21.2.2. SELinux Configuration Files

The following sections describe SELinux configuration and policy files, and related file systems located in the /etc/ directory.

21.2.2.1. The /etc/sysconfig/selinux Configuration File

There are two ways to configure SELinux under Red Hat Enterprise Linux: using the Security Level Configuration Tool (system-config-securitylevel), or manually editing the configuration file (/etc/sysconfig/selinux).
The /etc/sysconfig/selinux file is the primary configuration file for enabling or disabling SELinux, as well as setting which policy to enforce on the system and how to enforce it.

Note

The /etc/sysconfig/selinux contains a symbolic link to the actual configuration file, /etc/selinux/config.
The following explains the full subset of options available for configuration:
  • SELINUX=<enforcing|permissive|disabled> — Defines the top-level state of SELinux on a system.
    • enforcing — The SELinux security policy is enforced.
    • permissive — The SELinux system prints warnings but does not enforce policy. This is useful for debugging and troubleshooting purposes. In permissive mode, more denials will be logged, as subjects will be able to continue with actions otherwise denied in enforcing mode. For example, traversing a directory tree will produce multiple avc: denied messages for every directory level read, where a kernel in enforcing mode would have stopped the initial traversal and kept further denial messages from occurring.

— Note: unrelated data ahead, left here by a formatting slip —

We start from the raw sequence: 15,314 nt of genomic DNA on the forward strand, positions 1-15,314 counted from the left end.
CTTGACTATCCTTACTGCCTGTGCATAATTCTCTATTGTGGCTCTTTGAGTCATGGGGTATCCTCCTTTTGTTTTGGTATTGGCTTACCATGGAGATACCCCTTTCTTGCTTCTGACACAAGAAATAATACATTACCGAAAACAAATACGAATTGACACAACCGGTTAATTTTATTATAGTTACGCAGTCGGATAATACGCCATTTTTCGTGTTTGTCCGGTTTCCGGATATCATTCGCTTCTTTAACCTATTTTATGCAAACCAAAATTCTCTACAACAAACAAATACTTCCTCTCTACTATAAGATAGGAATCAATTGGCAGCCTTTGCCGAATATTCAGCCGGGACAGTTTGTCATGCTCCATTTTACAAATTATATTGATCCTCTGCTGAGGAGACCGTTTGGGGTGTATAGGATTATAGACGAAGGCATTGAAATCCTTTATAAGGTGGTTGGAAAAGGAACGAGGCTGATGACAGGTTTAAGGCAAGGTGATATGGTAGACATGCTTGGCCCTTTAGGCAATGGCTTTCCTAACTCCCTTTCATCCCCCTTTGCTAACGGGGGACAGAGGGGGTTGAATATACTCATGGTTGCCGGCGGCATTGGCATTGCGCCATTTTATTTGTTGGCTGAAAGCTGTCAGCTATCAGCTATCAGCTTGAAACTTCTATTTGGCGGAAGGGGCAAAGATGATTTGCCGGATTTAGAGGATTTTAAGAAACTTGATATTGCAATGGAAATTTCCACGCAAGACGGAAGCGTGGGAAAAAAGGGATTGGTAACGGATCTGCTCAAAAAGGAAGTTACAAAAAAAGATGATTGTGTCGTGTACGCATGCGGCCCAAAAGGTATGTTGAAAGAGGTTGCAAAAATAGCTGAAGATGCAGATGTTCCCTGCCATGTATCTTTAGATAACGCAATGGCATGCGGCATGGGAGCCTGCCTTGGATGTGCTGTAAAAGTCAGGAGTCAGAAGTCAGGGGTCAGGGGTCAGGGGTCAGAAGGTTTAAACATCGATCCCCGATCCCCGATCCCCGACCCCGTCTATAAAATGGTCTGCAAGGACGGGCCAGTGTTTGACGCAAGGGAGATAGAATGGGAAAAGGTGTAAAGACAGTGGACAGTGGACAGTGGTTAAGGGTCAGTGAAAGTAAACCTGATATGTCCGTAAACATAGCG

• disabled — SELinux is fully disabled. SELinux hooks are disengaged from the kernel and the pseudo-file system is unregistered.

      Note

      Actions made while SELinux is disabled may cause the file system to no longer have the proper security context as defined by the policy. Running fixfiles relabel prior to enabling SELinux will relabel the file system so that SELinux works properly when enabled. For more information, refer to the fixfiles(8) manpage.

    Note

    Additional white space at the end of a configuration line or as extra lines at the end of the file may cause unexpected behavior. To be safe, remove unnecessary white spaces.
  • SELINUXTYPE=<targeted|strict> — Specifies which policy is currently being enforced by SELinux.
    • targeted — Only targeted network daemons are protected.

      Important

      The following daemons are protected in the default targeted policy: dhcpd, httpd (apache.te), named, nscd, ntpd, portmap, snmpd, squid, and syslogd. The rest of the system runs in the unconfined_t domain.
      The policy files for these daemons can be found in /etc/selinux/targeted/src/policy/domains/program and are subject to change, as newer versions of Red Hat Enterprise Linux are released.
      Policy enforcement for these daemons can be turned on or off, using Boolean values controlled by Security Level Configuration Tool (system-config-securitylevel). Switching a Boolean value for a targeted daemon disables the policy transition for the daemon, which prevents, for example, init from transitioning dhcpd from the unconfined_t domain to the domain specified in dhcpd.te. The domain unconfined_t allows subjects and objects with that security context to run under standard Linux security.
    • strict — Full SELinux protection, for all daemons. Security contexts are defined for all subjects and objects, and every single action is processed by the policy enforcement server.